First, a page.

November 2015

The Bane of Work Life in 2015 - Organizational Standards

Jay Oyster's picture

Working in corporate America, one is surrounded every day by the endless jargon of endless variants of organizational standards theory. In the manufacturing world, it was all ISO 9000. In the IT world, everything is all about ITIL. And everywhere you go, you see the religion of Jack Welch, the high holy Six Sigma. And there are sub-variants for particular areas of operation. Project management has Agile and Scrum. Purchasing has LEAN. Every department has a well-branded theory these days.

Do you know what the point is of all of this? It's really quite simple. It's to get people to do what they would have done anyway if anybody had any common sense.

Trued Up the Legs and Thoughts on the Hardness of Silver Maple

Jay Oyster's picture

Working the tenons on the legsThe last time I tried to rush on this project, I just about screwed up the legs while trying to cut their tenons on the table saw. Over the last couple of days, I got back into the shop and basically treated these like I would a handcut dovetail layout and preparation. Since I don't have a good workholding surface at this point, I've gone back to simple tools and simple solutions. First, I took the two front and two rear legs through the surface planer so that each pair has the same width and depth. The lengths were already accurate. Once that was done, I used hand tools to fix the tenons. Since I glued the legs up from planks of varying thicknesses, I ended up with tenons that are not exactly the same  distance from the front and back of the legs. Instead I focused on the side to side location of the tenons, and making sure that the shoulder is accurately at the same depth all the way around on all four legs. 

I got them to a point where they won't embarrass me when assembled. The tenons, though differing sizes, are all square and beefy enough to hold offset pegs. And in any case, the exact locations of the mortises for these tenons will simply be traced from the tenons themselves after I assemble the whole undercarriage into one assembly. I'm still working on dimensioning the boards for the stretchers. Since I have no boards thick enough to function simply as stretchers on their own, each of the four will once again be a glue up of a wide board and a thinner board. I probably need to sharpen up my planer blades. This maple is HARD.

Finally got the dimensions and the tenons right on the workbench legs

Named as Manager of IT Asset and Vendor Management at WellStar

Jay Oyster's picture
Asset Management - Tracking down all the loose threadsAfter working for about two and a half years in various incarnations of the WellStar IT PMO, I've now been promoted to head up a new team. I'm still staying within the IT Administration department, But I'm taking on the job to create a unified Asset and Vendor Management team. We'll be responsibilble for standing up and/or expanding our IT CMDB (Configuration Management database) and an asset management tool. The current small team in place already handles IT maintenance contracts and assists with IT purchasing, but we will be greatly expanding the processes around tracking assets and vendor performance. Personally,  I'm very excited about this. It gives me a chance to both feed my analytical side, expand my management responsibilities, and I sincerely hope, help out a worthy organization grow and improve itself. WellStar is a not-for-profit healthcare organization in Northwest Georgia that I've found to be surprisingly progressive for a large enterprise in the Southern United States. I'm especially pleased with how proud WellStar is to be one of the best employers for women in the country. And I have to say that WellStar has about the most diverse team of talented professionals that I've ever worked with.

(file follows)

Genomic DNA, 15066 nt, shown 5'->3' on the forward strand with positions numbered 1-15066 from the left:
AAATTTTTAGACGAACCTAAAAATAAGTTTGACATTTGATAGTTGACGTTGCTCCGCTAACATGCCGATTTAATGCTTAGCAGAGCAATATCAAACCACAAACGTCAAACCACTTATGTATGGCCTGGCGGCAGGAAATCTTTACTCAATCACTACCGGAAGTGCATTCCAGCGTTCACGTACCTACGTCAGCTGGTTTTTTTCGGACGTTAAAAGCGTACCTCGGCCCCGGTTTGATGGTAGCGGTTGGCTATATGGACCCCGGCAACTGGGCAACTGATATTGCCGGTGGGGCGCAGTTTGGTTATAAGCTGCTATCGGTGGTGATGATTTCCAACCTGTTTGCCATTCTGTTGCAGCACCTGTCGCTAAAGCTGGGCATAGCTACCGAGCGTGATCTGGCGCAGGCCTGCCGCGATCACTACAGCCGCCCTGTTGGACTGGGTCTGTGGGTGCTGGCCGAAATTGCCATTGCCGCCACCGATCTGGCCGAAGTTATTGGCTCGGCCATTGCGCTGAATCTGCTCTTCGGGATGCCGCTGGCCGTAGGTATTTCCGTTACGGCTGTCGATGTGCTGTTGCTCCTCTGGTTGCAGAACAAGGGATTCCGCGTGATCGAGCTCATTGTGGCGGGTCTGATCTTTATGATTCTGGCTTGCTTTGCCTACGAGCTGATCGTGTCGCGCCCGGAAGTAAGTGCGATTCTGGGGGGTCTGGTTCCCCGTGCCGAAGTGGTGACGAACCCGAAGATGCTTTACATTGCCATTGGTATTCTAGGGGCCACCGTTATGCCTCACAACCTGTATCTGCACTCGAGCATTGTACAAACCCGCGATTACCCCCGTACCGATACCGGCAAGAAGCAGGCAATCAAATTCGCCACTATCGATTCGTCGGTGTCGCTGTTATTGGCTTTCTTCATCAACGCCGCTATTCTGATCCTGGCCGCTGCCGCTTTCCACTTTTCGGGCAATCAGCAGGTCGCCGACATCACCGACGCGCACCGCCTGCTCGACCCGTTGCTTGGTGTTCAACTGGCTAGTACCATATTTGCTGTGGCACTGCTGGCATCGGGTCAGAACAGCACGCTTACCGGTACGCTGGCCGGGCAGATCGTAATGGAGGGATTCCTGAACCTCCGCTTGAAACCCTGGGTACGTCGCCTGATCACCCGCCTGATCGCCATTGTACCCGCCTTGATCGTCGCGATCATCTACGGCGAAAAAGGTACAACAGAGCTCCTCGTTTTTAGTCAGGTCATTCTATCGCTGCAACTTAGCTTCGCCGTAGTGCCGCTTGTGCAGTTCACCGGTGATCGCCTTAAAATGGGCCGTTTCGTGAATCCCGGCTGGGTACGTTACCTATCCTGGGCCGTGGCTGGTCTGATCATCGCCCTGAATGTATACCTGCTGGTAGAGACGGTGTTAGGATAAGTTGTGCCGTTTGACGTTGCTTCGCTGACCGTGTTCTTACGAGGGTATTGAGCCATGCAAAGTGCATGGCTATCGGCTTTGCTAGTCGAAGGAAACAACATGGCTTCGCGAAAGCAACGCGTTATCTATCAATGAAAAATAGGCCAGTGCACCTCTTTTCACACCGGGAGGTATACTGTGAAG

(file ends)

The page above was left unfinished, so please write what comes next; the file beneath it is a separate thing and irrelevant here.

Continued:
WellStar Health Systems logoSo . . . I'm going to be very busy over the next few months and years taking on this new challenge. And from what I've seen . . . this kind of IT asset management initiative is at the core of the modern IT world. It's both interesting to me, and I feel, important. Improved management of IT assets is a key area of improvement for making sure that large organizations start to truly benefit from all of the innovations and technology we've seen come into the world in recent years. It's a marshalling of forces to better address the issues of the modern world. But first things first, I wonder where all of our printers are?